Everyone has bad habits. When Andrew J. Peters became a published author, he picked up a few more.
At age fifteen, I found myself locked in a stupid death struggle with my best friend—for the attention and love of a girl.
Nathan Graziano would like to talk about our propensity for accepting bad behavior—as long as it is in the name of a win.
Cort Ruddy questions whether children need to be taught to be competitive and wonders if there are better lessons parents should be imparting.
Alyssa Royse has been thinking about the geeks vs. jocks conflict in high school, and how it may shape the way our men grow up.
Drumming in the snow, drumming night and day, playing different grooves and fills along the way. Bells on cymbals ring, making spirits bright, oh what fun is to play the drums all day and night!
We play for the camaraderie. We play for the competition. We play to feel good. We play to feel ourselves.
Ben Martin thinks it’s time that we reassess the artificial division between “women’s work” and “men’s work”.
Scorekeeping and snatching victory from the jaws of defeat: A call for submissions from the new editor of our Sports section.
Alan Bishop worries we talk too much about the negative aspects of competition instead of focusing on all the positives.
Tsach Gilboa, with a cautionary tale dedicated to the young guy who tried to pick a fight in the Santa Monica gym elevator.
David Stanley used to be a racing cyclist with a body so taut that his buttoned and zipped pants would slide off off him. But he was never really satisfied with how his body looked.
Sometimes you just have to make that turn into the unfamiliar. It might surprise you what you’ll find.
N.C. Harrison sings the praises of the massive, powerful bad guys who force our fictional heroes to rise to the occasion.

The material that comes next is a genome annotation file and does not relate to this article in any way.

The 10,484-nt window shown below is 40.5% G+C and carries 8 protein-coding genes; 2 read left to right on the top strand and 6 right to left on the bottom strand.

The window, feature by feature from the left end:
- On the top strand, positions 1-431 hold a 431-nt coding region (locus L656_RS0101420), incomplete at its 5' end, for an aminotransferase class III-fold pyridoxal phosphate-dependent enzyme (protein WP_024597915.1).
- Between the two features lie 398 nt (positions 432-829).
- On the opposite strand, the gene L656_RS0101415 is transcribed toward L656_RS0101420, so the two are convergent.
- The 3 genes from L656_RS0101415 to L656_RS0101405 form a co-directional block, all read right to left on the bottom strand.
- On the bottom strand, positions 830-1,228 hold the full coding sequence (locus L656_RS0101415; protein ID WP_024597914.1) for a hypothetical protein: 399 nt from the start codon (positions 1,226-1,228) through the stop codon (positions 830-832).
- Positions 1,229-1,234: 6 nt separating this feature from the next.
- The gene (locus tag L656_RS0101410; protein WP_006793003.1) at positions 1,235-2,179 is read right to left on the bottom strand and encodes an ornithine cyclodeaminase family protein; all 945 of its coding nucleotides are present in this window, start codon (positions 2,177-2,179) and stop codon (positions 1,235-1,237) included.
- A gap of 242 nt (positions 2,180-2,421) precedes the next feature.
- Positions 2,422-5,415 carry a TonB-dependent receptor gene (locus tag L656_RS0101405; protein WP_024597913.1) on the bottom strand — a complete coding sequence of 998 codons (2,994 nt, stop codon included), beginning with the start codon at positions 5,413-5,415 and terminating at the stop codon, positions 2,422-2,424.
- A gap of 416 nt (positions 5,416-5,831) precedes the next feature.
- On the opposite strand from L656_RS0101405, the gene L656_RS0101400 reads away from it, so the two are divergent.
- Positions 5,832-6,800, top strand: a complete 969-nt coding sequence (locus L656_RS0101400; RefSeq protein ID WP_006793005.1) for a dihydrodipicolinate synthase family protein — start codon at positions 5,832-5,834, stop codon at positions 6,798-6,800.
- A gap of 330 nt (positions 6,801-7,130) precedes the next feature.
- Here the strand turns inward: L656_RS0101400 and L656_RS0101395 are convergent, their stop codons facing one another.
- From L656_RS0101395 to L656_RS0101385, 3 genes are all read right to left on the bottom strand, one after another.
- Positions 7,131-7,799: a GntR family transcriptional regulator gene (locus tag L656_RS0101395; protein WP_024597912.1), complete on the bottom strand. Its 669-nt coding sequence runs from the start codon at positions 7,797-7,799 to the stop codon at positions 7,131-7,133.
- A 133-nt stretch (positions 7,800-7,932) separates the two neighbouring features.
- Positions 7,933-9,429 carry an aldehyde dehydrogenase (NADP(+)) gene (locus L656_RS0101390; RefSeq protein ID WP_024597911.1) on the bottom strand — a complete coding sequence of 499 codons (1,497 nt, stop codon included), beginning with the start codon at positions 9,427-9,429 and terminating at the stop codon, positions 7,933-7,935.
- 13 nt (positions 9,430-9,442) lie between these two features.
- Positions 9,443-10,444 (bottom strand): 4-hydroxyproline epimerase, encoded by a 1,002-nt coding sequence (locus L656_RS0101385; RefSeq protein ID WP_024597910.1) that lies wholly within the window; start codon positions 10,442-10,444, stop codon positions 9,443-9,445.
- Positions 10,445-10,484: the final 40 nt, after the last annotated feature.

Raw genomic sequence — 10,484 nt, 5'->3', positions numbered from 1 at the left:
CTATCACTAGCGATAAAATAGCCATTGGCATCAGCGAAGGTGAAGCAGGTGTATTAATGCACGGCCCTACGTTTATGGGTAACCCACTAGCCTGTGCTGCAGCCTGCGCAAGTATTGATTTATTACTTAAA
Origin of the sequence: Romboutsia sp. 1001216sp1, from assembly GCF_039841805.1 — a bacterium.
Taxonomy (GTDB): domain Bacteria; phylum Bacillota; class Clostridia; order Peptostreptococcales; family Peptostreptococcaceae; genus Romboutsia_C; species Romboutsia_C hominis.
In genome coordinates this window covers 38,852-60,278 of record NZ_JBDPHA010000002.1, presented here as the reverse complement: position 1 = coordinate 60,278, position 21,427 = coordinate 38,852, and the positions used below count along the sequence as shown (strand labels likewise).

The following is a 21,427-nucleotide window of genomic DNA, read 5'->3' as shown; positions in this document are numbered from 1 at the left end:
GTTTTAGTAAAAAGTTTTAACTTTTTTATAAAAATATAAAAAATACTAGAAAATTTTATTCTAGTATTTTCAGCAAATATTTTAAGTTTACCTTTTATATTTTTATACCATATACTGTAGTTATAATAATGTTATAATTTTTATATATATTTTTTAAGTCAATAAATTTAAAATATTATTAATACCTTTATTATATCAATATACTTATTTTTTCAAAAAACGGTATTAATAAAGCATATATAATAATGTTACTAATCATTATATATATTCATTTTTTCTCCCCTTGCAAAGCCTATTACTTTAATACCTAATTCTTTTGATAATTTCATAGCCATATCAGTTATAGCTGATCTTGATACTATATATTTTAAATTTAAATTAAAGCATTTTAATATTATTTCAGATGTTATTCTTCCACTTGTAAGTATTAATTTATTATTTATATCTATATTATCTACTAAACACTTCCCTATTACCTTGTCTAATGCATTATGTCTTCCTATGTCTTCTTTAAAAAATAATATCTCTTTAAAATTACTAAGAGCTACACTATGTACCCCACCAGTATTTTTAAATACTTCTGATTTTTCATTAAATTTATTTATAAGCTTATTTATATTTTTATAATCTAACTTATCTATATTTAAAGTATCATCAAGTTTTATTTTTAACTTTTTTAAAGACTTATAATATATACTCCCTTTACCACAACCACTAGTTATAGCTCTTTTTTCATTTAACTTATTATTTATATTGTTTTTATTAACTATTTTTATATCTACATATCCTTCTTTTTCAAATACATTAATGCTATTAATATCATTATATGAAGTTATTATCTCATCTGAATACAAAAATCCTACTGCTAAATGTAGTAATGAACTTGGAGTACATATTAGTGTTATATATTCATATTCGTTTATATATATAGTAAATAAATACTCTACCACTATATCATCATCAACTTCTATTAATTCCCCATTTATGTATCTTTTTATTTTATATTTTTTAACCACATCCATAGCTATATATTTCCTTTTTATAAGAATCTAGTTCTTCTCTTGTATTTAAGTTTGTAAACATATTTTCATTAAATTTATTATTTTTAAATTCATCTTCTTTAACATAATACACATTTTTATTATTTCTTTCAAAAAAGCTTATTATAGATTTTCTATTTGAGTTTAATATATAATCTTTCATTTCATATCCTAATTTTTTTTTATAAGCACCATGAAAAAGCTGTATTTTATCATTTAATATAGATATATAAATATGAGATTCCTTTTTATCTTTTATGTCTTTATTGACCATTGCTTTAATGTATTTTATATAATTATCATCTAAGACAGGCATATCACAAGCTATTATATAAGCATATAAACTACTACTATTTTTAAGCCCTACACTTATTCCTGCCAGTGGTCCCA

The Whole Parent ponders whether the end of his marriage killed the sex, or the end of the sex killed his marriage.
When an Afghanistan war veteran and quadruple amputee twists his prosthetic knee in an airport, help comes from an unexpected source – an airline mechanic.
Thomas Fiffer reveals the psychology that has made the Ice Bucket Challenge so wildly successful.
Shawn Fludd doesn’t believe taking care of his children is not the most important thing anymore. What’s most important to him is how he takes care of future generations.
A 16-year-old kid says more with a marker and paper than all of the media did.
Guilt can be a powerful motivator in life, but is it a good idea to base a political strategy on it?
After watching a man SUP across Canadian waters, Raoul Wieland wonders what questions will guild him in his own life.
Yes, it’s a mix of orientations and identities. And we want stories from you all.
Allan Mott quickly discovered that the average middle-of-the-night customer at a sex shop isn’t a creep, but just a normal lonely guy.
You’ve heard it before, but here’s how to use the power of words to make it more effective. Because the last thing you need is another monkey on your back.
Charles J. Orlando points out the flaws in a popular movie genre.